German foreign minister urges Kiev, Moscow to talk
Germany's foreign minister said Sunday that only "substantial" talks between Moscow and Kiev would help defuse the Ukraine crisis, ahead of an upcoming meeting with his Russian counterpart.
Frank-Walter Steinmeier told a German Sunday newspaper that a resolution was still far off but several developments had given rise to hope, such as the Ukrainian presidential vote, or the first meeting between the Russian and Ukrainian presidents.
“But there can only then be real progress when there are direct, substantial talks between Moscow and Kiev,” Steinmeier said in an interview with Tagesspiegel.
“That’ll be our message when (Polish Foreign Minister) Radoslaw Sikorski and I speak with the Russian foreign minister Sergei Lavrov in St Petersburg on Tuesday,” he added.
The meeting was agreed in January on the sidelines of the Munich Security Conference before the crisis erupted but it is set to dominate the talks, a foreign ministry spokesman said last week.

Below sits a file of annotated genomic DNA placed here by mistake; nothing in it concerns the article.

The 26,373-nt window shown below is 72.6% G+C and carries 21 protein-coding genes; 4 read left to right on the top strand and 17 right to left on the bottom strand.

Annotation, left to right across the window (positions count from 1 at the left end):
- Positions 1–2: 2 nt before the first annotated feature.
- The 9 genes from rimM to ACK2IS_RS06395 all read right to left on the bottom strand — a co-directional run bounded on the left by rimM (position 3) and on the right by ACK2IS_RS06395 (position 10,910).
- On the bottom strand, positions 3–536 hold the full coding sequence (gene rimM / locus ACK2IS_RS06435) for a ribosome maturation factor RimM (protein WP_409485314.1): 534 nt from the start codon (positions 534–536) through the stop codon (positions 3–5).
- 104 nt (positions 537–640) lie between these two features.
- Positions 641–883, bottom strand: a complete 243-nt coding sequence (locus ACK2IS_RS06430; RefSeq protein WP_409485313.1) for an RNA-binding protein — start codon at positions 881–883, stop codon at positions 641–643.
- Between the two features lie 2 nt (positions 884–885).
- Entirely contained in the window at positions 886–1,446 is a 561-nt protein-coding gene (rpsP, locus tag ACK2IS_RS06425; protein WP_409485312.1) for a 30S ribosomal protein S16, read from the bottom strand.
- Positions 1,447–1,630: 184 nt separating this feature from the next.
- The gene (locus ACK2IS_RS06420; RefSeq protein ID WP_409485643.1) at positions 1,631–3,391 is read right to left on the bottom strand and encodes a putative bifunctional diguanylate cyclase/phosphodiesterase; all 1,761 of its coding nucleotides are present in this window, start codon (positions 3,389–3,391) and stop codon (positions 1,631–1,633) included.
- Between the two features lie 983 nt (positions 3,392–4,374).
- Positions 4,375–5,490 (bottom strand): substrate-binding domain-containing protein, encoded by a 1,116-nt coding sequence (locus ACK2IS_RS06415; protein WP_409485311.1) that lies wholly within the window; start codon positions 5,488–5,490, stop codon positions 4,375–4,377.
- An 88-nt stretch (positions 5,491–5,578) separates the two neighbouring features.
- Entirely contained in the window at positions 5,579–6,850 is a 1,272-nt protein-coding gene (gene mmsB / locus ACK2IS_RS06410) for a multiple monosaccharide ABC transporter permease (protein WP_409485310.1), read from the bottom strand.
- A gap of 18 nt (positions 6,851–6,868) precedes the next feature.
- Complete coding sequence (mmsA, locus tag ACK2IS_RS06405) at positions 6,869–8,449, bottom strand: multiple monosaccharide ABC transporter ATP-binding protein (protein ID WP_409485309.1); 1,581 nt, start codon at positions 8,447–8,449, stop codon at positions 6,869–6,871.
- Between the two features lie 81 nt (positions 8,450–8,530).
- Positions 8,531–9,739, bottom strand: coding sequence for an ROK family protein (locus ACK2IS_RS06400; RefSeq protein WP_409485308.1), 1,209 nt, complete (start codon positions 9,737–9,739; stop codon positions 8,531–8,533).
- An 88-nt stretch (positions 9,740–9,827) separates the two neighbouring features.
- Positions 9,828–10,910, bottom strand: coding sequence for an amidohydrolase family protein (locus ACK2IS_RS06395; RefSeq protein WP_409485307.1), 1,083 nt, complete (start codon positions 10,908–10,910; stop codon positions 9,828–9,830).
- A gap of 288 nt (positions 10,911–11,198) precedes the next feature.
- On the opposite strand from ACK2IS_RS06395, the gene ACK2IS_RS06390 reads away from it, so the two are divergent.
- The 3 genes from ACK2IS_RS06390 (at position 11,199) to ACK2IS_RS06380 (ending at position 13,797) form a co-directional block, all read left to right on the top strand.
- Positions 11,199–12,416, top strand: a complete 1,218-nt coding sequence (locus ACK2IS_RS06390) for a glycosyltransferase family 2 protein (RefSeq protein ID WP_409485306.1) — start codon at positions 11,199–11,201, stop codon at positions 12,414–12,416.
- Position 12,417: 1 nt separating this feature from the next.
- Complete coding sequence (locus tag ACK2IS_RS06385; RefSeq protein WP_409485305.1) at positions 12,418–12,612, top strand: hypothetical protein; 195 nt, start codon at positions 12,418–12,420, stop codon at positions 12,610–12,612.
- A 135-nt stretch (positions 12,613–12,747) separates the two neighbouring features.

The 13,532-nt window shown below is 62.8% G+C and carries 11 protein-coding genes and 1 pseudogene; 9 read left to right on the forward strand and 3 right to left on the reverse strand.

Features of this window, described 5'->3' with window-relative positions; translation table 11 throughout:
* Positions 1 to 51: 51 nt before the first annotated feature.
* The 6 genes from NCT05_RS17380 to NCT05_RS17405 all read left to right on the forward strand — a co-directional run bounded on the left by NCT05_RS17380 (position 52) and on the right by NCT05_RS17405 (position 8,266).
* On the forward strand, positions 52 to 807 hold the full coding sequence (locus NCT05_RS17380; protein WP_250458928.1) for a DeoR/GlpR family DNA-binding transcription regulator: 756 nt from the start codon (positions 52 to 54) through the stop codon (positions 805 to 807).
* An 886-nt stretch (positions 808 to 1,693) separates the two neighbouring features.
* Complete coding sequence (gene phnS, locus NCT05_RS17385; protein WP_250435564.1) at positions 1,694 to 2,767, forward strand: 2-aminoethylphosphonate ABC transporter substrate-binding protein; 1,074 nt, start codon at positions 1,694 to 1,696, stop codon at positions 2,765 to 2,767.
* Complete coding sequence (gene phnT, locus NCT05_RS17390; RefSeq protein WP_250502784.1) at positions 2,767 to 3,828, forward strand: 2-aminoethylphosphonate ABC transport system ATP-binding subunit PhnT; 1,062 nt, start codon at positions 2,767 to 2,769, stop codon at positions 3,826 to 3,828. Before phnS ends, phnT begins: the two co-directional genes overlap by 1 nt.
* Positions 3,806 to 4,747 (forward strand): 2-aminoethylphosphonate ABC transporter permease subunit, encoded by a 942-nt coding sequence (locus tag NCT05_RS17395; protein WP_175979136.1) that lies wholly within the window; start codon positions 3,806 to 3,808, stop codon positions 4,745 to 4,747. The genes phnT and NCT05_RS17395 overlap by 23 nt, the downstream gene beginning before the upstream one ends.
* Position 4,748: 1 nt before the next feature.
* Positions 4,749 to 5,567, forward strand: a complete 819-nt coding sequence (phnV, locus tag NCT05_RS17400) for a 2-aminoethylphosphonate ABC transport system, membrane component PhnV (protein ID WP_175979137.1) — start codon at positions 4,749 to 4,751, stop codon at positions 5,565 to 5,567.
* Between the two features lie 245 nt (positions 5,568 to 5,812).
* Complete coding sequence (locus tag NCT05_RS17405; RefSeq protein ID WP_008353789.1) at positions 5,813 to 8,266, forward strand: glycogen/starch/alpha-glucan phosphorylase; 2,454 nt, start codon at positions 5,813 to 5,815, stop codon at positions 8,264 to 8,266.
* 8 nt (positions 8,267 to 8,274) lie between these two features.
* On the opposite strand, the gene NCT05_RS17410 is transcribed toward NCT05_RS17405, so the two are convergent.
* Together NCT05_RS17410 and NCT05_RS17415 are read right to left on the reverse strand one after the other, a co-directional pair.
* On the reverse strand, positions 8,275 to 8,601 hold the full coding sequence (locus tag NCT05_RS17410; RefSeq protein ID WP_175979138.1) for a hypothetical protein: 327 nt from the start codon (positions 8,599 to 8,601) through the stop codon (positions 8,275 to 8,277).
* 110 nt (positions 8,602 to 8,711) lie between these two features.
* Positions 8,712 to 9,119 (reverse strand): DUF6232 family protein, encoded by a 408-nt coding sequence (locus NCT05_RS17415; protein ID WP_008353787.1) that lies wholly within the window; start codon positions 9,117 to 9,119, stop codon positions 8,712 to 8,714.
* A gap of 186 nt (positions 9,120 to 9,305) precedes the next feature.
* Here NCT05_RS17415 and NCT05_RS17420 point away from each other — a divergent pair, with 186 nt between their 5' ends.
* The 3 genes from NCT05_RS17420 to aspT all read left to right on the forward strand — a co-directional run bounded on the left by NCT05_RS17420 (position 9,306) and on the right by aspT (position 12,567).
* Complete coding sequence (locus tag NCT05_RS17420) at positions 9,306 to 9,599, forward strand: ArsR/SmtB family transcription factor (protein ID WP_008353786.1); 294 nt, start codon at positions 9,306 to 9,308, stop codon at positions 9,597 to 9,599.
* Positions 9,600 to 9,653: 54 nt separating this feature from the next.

Steinmeier also urged the Ukrainian government to retain a “sense of proportion” in its military operations against insurgents.
“The result of military operations in eastern Ukraine must not be that the separatists attract more members,” he said.
He added that “in such a tense situation it is wise to proceed with the deployment of military means with caution and a sense of proportion”.
And he called on both Russia and Ukraine to secure their common borders to prevent weapons and fighters crossing into eastern Ukraine.
To calm the situation in the Donbass region, which is largely in rebel hands, Russia should “publicly support Ukraine’s territorial unity and refuse all attempts at separation”, Steinmeier added.
German Chancellor Angela Merkel met Russian President Vladimir Putin on the sidelines of D-Day ceremonies Friday and called on Moscow to “live up to its responsibility” to ease the Ukraine crisis, her spokesman said.
Ukrainian President Petro Poroshenko and Putin also met informally on the sidelines of the D-Day commemorations.